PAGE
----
Saturday, July 14, 2012

Saturday So What: Endorsements

Welcome to my nightmare of the week. Okay, more like my nightmare of the month that I have put off until this week. So What frightens me and sends me straight to bed at 8:00 pm rather than staying up and getting it done? Seeking endorsements for my book, Finished being Fat, that is due to go out to the printers in a few months.

So why have I put it off? Because I'm scared to death of asking someone to read my book and give a positive endorsement of it. What if they don't have a positive endorsement of it? What if they think it's the most poorly written book that should never have been published in the first place? *pant, pant*

It was one thing to send it out to agents and publishers, but now I'm sending it to other authors that I know and respect. I actually care what they think! What if they hate it? The thought makes me want to hurl as I type.

The Power of Positive Book EndorsementsThis trepidation has kept me from sending out the emails and ARC copies for weeks. A thought occurred to me two days ago. I'm worried that no one will endorse my book. Well, if I don't ask... no one will endorse my book.

So I put my big girl pants on and sent out some requests. We'll see what comes back. In the meantime, when you are asking for an endorsement, here are a few things to keep in mind.

1. If you have a connection, use it.
If you know the person you are asking on let's say an acquaintance level, remind them how you know them. Or that you know a friend who suggested they might be interested. A person will be much more willing to help out if they know who the heck you are.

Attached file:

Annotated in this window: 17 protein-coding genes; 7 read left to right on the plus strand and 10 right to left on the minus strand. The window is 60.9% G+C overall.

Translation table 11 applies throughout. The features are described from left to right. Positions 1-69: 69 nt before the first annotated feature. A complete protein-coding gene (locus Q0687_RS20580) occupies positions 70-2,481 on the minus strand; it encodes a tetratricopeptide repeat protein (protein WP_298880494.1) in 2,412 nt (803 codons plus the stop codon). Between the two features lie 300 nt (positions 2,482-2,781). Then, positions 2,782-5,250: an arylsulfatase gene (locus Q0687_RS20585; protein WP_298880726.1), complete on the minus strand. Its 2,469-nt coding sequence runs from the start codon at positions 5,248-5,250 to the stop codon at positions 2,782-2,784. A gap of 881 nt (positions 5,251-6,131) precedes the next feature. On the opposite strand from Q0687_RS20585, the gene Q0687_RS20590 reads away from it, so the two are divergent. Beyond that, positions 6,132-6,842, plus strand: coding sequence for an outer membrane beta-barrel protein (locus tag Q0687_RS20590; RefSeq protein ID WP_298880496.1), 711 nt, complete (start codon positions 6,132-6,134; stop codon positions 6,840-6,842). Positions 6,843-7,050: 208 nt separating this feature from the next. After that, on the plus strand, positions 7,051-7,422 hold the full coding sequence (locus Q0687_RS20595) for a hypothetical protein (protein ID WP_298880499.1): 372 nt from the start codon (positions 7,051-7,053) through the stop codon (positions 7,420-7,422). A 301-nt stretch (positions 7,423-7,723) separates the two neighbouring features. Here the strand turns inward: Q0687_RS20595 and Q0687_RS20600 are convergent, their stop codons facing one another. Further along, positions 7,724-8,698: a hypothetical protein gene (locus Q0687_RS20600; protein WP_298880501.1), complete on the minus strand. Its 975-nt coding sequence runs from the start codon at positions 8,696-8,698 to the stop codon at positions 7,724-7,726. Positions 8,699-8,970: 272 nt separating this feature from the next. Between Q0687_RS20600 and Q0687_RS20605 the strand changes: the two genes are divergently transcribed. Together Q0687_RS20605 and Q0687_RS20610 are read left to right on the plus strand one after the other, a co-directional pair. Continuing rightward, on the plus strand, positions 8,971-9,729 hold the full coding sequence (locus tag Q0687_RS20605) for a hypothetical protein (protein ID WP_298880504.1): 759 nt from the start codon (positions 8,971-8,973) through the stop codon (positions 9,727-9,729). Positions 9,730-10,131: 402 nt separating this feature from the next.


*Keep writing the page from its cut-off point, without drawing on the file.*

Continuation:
2. What's in it for them
In your letter or email, make a brief and succinct case why it would benefit them to endorse your book. At the end of their quote will be a tagline, reciprocating one of their books or website. Or you could have a marketing link to their products on your website.

3. Make it easy
Make the process as easy as possible for them. Offer to write a few examples that they can choose from and add their tagline to. People are busy, and might not have time to deal with coming up with a good blurb. If it's in front of them, they might be more willing to help out. This really especially applies to non-author type people who might not know how to craft a good blurb.

4. Give them the book
Send either a hard ARC (advanced reader copy) or a digital ARC to them and thank them for their time. A lot of times an ARC isn't polished all the way yet and may include grammatical errors still. (guilty!) Just remind them that it still has to be edited by your publishing company. If you are self publishing, it should already be a pretty polished draft.

And lastly...
Remember the worst that can happen is they say no. It might have nothing to do with you. They might have a contract that doesn't allow them to endorse books by other publishers. They might be busy. They might be jerks. But you'll never know if you don't ask.

If you have credits in the field of fitness, weight loss, or body image- or have a PHd after your name...and would like to give me a blurb for either my website or the book, give me a buzz and we'll chat.

Otherwise see you next week. Visit me at the Finished being Fat blog and Heaven's to Betsy. I warn you, its a wee bit controversial this week.

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